Tag Archives: Page One Review

Page One Review – Eyeleash by Jess C. Scott

This first page of Jess C. Scott’s Eyeleash falls flat, and here’s why: the use of shortened language (“abt”), the suggestion that I’m about to read a series of random blog entries with no particular movement in any direction (“Rants raves and everything else”), and the immediate introduction to a narrator who believes her blog and herself are interesting enough to warrant warnings about sharing the material, which usually means the entries won’t actually be that interesting – or, not as interesting as the author suspects.…

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Page One Review: Drift by Sara San Angelo

I live in Tennessee, so there’s much in Sara San Angelo’s opening page of Drift that has me thinking, “Oh, yeah. Yep. It’s just like that.” The suffocating heat, the weeds and shrubs and dirt roads. The cow fields and the horses.…

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Page One Review: The List by Carmen Shirkey

The List by Carmen Shirkey identifies itself fairly quickly as chick-lit (light, upbeat fiction marketed toward young women). I point this out only because I don’t read much (any) chick lit, these days, so I was hesitant, at first, to critique the page.…

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Page One Review: Daughter of the Sun by Lonnie Ezell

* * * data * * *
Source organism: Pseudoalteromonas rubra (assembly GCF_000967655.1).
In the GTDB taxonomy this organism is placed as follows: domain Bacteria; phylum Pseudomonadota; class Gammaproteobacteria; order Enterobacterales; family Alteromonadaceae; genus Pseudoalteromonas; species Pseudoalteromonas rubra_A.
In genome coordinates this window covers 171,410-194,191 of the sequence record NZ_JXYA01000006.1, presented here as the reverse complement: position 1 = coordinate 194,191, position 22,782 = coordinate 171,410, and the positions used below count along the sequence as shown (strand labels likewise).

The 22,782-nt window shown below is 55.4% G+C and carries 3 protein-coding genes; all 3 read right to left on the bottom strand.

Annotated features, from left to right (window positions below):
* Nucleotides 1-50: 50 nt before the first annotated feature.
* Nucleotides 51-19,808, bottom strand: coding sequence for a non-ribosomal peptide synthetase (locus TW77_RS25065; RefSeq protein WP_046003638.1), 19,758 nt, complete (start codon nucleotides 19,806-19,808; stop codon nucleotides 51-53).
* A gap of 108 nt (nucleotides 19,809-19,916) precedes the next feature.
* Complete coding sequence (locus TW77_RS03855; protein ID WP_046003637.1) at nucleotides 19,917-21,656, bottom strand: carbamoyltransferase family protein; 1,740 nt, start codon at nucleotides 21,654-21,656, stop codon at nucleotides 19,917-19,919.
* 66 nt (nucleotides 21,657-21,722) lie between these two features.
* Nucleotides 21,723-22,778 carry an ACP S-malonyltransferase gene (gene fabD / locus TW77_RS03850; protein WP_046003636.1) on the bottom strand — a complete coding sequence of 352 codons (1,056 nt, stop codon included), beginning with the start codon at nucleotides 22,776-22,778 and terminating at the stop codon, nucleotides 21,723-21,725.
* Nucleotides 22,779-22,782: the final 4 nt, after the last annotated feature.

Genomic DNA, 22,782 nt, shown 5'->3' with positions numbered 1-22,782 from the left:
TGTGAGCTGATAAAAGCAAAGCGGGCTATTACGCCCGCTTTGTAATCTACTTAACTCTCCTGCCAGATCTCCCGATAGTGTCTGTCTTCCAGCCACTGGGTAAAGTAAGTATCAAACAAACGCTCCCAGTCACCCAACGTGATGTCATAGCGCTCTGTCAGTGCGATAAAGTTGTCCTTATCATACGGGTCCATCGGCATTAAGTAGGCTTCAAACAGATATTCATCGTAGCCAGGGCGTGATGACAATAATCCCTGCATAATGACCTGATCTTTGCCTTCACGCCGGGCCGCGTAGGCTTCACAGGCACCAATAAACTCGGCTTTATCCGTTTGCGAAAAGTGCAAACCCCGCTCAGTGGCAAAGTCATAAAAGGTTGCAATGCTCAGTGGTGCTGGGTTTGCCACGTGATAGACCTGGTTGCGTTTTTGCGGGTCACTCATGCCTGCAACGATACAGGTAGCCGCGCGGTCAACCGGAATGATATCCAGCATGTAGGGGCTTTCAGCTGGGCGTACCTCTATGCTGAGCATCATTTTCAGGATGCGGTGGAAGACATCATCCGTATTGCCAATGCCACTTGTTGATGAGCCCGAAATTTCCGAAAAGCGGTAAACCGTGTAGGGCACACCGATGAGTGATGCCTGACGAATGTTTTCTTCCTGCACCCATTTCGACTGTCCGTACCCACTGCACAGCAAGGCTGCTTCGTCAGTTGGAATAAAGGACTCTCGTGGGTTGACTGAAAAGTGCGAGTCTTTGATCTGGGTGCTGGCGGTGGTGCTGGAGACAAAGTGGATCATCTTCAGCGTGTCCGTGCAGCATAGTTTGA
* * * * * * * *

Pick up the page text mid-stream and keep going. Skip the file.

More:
First, I like the sun graphic at the start of each chapter. It fits the title, obviously, but also the genre (fantasy). It’s fun and mystical.

I began reading this page intrigued. I don’t read much fantasy and never have, but that doesn’t mean I don’t like it.…

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Page One Review: Gingham Blindfold by Eric Rohr



Page One Review is a review of a self-published book’s first page.  Read the first installment here.

First: This looks like two pages, but it equates to one full page of text. And it’s a cropped cut; Eric Rohr didn’t begin his book with the sloppy look of no top margin.…

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Introducing: Page One Review – A Review of a Book's First Page

If you submit your book for review at SPR, you should understand that means the possibility of having the first page of your book critiqued in this column.

Don’t misunderstand: “critique” does not (only) mean “to criticize.”  I make no promises that some work won’t be criticized, but for the purposes of this column, “critique” means exactly what Webster says it means: “A critical review or commentary.”

As the first post in this column, before I get started on the page you see copied below, allow me to explain what this is:

This column’s purpose is to offer critiques of the first full page of self-published novels, and just the first page.…

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